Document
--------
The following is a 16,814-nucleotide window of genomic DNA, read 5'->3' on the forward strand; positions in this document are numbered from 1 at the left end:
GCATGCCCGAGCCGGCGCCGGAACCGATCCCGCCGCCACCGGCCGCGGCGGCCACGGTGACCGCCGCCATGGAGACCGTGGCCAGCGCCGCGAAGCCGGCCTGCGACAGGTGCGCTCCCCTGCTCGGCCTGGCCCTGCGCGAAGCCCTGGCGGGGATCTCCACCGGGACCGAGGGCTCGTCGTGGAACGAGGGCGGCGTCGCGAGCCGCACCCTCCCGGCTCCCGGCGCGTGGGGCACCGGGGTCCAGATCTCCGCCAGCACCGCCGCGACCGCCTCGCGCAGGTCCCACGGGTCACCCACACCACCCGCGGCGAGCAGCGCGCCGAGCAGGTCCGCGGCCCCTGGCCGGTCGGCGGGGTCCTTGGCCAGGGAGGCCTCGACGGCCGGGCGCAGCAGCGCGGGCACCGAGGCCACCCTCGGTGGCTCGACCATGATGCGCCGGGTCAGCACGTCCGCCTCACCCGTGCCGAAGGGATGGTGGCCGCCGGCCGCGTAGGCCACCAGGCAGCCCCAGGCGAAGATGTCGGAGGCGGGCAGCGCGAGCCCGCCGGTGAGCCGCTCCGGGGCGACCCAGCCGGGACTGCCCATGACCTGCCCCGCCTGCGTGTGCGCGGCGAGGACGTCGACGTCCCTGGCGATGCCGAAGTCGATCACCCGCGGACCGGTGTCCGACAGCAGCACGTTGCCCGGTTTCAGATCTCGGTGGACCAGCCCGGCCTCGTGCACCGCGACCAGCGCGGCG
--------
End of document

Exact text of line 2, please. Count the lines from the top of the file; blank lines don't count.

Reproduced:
GCATGCCCGAGCCGGCGCCGGAACCGATCCCGCCGCCACCGGCCGCGGCGGCCACGGTGACCGCCGCCATGGAGACCGTGGCCAGCGCCGCGAAGCCGGCCTGCGACAGGTGCGCTCCCCTGCTCGGCCTGGCCCTGCGCGAAGCCCTGGCGGGGATCTCCACCGGGACCGAGGGCTCGTCGTGGAACGAGGGCGGCGTCGCGAGCCGCACCCTCCCGGCTCCCGGCGCGTGGGGCACCGGGGTCCAGATCTCCGCCAGCACCGCCGCGACCGCCTCGCGCAGGTCCCACGGGTCACCCACACCACCCGCGGCGAGCAGCGCGCCGAGCAGGTCCGCGGCCCCTGGCCGGTCGGCGGGGTCCTTGGCCAGGGAGGCCTCGACGGCCGGGCGCAGCAGCGCGGGCACCGAGGCCACCCTCGGTGGCTCGACCATGATGCGCCGGGTCAGCACGTCCGCCTCACCCGTGCCGAAGGGATGGTGGCCGCCGGCCGCGTAGGCCACCAGGCAGCCCCAGGCGAAGATGTCGGAGGCGGGCAGCGCGAGCCCGCCGGTGAGCCGCTCCGGGGCGACCCAGCCGGGACTGCCCATGACCTGCCCCGCCTGCGTGTGCGCGGCGAGGACGTCGACGTCCCTGGCGATGCCGAAGTCGATCACCCGCGGACCGGTGTCCGACAGCAGCACGTTGCCCGGTTTCAGATCTCGGTGGACCAGCCCGGCCTCGTGCACCGCGACCAGCGCGGCG